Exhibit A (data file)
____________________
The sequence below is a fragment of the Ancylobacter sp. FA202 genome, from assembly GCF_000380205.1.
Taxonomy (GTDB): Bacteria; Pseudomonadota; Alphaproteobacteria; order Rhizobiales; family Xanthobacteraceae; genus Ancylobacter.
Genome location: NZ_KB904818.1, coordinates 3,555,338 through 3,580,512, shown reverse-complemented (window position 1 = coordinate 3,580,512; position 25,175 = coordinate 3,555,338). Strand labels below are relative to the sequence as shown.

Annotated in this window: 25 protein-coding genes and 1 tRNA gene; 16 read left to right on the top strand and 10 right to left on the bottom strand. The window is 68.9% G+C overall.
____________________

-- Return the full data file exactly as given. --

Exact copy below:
The sequence below is a fragment of the Ancylobacter sp. FA202 genome, from assembly GCF_000380205.1.
Taxonomy (GTDB): Bacteria; Pseudomonadota; Alphaproteobacteria; order Rhizobiales; family Xanthobacteraceae; genus Ancylobacter.
Genome location: NZ_KB904818.1, coordinates 3,555,338 through 3,580,512, shown reverse-complemented (window position 1 = coordinate 3,580,512; position 25,175 = coordinate 3,555,338). Strand labels below are relative to the sequence as shown.

Annotated in this window: 25 protein-coding genes and 1 tRNA gene; 16 read left to right on the top strand and 10 right to left on the bottom strand. The window is 68.9% G+C overall.